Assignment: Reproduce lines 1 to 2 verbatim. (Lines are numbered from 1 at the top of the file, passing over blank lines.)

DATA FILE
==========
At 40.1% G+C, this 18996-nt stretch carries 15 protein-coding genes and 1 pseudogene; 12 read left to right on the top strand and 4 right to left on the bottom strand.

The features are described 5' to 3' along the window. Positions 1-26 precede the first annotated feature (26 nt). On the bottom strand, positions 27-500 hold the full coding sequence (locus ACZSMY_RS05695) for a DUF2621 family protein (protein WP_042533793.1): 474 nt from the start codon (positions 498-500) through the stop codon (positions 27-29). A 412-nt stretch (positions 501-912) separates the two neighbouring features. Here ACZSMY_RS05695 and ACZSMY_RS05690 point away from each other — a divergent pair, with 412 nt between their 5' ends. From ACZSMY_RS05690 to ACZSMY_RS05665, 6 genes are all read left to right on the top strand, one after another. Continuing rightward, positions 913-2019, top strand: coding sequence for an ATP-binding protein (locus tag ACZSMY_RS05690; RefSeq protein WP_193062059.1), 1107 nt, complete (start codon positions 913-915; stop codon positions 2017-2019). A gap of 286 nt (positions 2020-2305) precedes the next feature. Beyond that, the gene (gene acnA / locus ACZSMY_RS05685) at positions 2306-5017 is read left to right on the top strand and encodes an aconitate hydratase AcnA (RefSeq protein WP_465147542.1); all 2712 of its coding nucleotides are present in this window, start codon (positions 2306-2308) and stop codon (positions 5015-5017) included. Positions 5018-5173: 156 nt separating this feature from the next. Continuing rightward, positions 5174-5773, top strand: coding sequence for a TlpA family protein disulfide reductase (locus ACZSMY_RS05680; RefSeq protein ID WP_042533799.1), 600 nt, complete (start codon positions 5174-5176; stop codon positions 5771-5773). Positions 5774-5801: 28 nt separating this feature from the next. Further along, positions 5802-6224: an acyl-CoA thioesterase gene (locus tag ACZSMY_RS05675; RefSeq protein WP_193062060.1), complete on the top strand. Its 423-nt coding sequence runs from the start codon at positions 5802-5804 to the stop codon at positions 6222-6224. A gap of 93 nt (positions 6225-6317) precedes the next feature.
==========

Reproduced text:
At 40.1% G+C, this 18996-nt stretch carries 15 protein-coding genes and 1 pseudogene; 12 read left to right on the top strand and 4 right to left on the bottom strand.

The features are described 5' to 3' along the window. Positions 1-26 precede the first annotated feature (26 nt). On the bottom strand, positions 27-500 hold the full coding sequence (locus ACZSMY_RS05695) for a DUF2621 family protein (protein WP_042533793.1): 474 nt from the start codon (positions 498-500) through the stop codon (positions 27-29). A 412-nt stretch (positions 501-912) separates the two neighbouring features. Here ACZSMY_RS05695 and ACZSMY_RS05690 point away from each other — a divergent pair, with 412 nt between their 5' ends. From ACZSMY_RS05690 to ACZSMY_RS05665, 6 genes are all read left to right on the top strand, one after another. Continuing rightward, positions 913-2019, top strand: coding sequence for an ATP-binding protein (locus tag ACZSMY_RS05690; RefSeq protein WP_193062059.1), 1107 nt, complete (start codon positions 913-915; stop codon positions 2017-2019). A gap of 286 nt (positions 2020-2305) precedes the next feature. Beyond that, the gene (gene acnA / locus ACZSMY_RS05685) at positions 2306-5017 is read left to right on the top strand and encodes an aconitate hydratase AcnA (RefSeq protein WP_465147542.1); all 2712 of its coding nucleotides are present in this window, start codon (positions 2306-2308) and stop codon (positions 5015-5017) included. Positions 5018-5173: 156 nt separating this feature from the next. Continuing rightward, positions 5174-5773, top strand: coding sequence for a TlpA family protein disulfide reductase (locus ACZSMY_RS05680; RefSeq protein ID WP_042533799.1), 600 nt, complete (start codon positions 5174-5176; stop codon positions 5771-5773). Positions 5774-5801: 28 nt separating this feature from the next. Further along, positions 5802-6224: an acyl-CoA thioesterase gene (locus tag ACZSMY_RS05675; RefSeq protein WP_193062060.1), complete on the top strand. Its 423-nt coding sequence runs from the start codon at positions 5802-5804 to the stop codon at positions 6222-6224. A gap of 93 nt (positions 6225-6317) precedes the next feature.